GREENSBURG – The Decatur County Election Board met Friday to investigate a formal complaint made against a candidate running for the office of Decatur County Sheriff.
Election Board members present for the hearing were attorney Jenny Sturgis, Ryan Maddux, Decatur County Clerk Adina Roberts and Deputy Clerk Patricia Louagie. Sturgis conducted the hearing.
The first concern discussed involved a photocopied handwritten letter that was mailed to an undetermined number of local households prior to the November 8 general election. The letter was enclosed in an addressed, stamped envelope sporting a star with the name of Tara Durant in the return address area.
The letter did not contain a required disclaimer disclosing how the mailer was paid for.
A second mailing of a postcard is also being investigated for the same reason. The formal complaint filed involved the letter, but not the postcard.
Sturgis explained that the primary purpose of the disclaimer is to insure the recipient knows who paid for the mailer. “Paid for by (committee, organization, or individual)” is an appropriate example.
“The disclaimer is to prevent anonymous campaign materials from going out, especially late in the election where the candidate would not have an opportunity to respond, and the second is to prevent campaign finance violations,” Sturgis explained. “If you were to send out a mailer without identifying who paid for it, it would be very difficult for the overseeing bodies to discern whether or not the subsequent campaign finance report filed would have a proper tracking of that expenditure.”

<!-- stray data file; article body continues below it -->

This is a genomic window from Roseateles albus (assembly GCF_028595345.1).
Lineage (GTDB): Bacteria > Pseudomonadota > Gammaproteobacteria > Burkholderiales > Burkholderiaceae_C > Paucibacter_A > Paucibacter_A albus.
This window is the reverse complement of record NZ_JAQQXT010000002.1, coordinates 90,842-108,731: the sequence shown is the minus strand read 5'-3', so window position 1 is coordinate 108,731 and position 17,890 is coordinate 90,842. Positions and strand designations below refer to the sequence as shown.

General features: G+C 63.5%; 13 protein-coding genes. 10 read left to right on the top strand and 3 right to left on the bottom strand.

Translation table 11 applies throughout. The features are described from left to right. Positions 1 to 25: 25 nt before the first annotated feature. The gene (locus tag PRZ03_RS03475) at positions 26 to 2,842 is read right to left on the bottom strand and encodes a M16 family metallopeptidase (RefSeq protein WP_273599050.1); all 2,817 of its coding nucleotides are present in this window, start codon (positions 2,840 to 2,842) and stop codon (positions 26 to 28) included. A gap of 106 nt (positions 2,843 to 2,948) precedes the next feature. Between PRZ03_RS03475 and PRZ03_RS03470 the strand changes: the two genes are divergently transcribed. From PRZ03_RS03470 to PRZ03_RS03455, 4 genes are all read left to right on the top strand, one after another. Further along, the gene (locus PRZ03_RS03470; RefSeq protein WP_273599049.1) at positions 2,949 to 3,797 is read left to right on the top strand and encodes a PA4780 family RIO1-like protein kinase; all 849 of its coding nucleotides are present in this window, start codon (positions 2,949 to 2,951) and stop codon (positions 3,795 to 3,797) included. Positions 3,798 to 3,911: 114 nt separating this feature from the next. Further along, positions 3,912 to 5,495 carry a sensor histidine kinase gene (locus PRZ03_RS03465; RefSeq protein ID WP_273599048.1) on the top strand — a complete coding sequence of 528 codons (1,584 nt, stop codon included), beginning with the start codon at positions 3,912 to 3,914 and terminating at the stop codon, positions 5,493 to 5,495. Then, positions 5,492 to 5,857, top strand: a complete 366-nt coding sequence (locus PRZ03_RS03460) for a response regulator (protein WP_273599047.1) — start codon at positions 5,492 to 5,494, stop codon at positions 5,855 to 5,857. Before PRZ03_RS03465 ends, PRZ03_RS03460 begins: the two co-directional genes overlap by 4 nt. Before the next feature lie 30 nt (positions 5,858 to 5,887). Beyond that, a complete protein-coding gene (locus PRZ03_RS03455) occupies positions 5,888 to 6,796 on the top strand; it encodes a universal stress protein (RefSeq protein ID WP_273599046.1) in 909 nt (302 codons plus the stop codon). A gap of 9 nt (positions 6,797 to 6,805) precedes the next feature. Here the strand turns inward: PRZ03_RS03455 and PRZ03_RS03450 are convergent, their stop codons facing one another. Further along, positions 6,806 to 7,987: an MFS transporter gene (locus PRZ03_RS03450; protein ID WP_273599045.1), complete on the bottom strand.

The Indiana Code violated for the omission of such disclaimers is IC 393-2.5, and only pertains to mailings of 100 or less.
At this juncture, Sturgis said that since evidence that more than 100 or more of the handwritten photocopied letters or the postcards was not present, she was unsure whether the investigation would continue.
In addition, it was reported the prosecutor’s office had also received complaints concerning an advertisement run in the Daily News that failed to include the disclaimer.
Chief Deputy Prosecutor Doug Brown was in attendance at the investigative hearing and told the board that he was more interested in the Daily News advertisement that failed to include a disclaimer.
“My views are similar to yours (Sturgis’s), but there needs to be proof that more than 100 of these [letters/postcards] were sent out,” Brown said. “I would assume that the distribution on the Daily News advertisement meets the threshold, but that is a criminal investigation and those details are confidential. I would consider that [the issue of the mailers] separate, but our concerns are probably the same.”
It should be noted the disclaimer in question did not appear with the advertisement in the Daily News as a result of an oversight on the part of the newspaper, and a correction indicating as much was published in the following edition of the Daily News.
Sturgis said that unless evidence was presented that proved more than 100 of the letters and 100 of the postcards were mailed, the investigation could not go forward.
At this point, the relevant Campaign Finance Report was admitted into evidence, and while it did not show the actual number of letters or postcards that were mailed, it did provide evidence of how the mailers were paid for and when they were mailed.
Without further evidence to consider, a formal administrative hearing to consider the handwritten letter allegedly written by Tara Durant was scheduled for 10 a.m. December 20.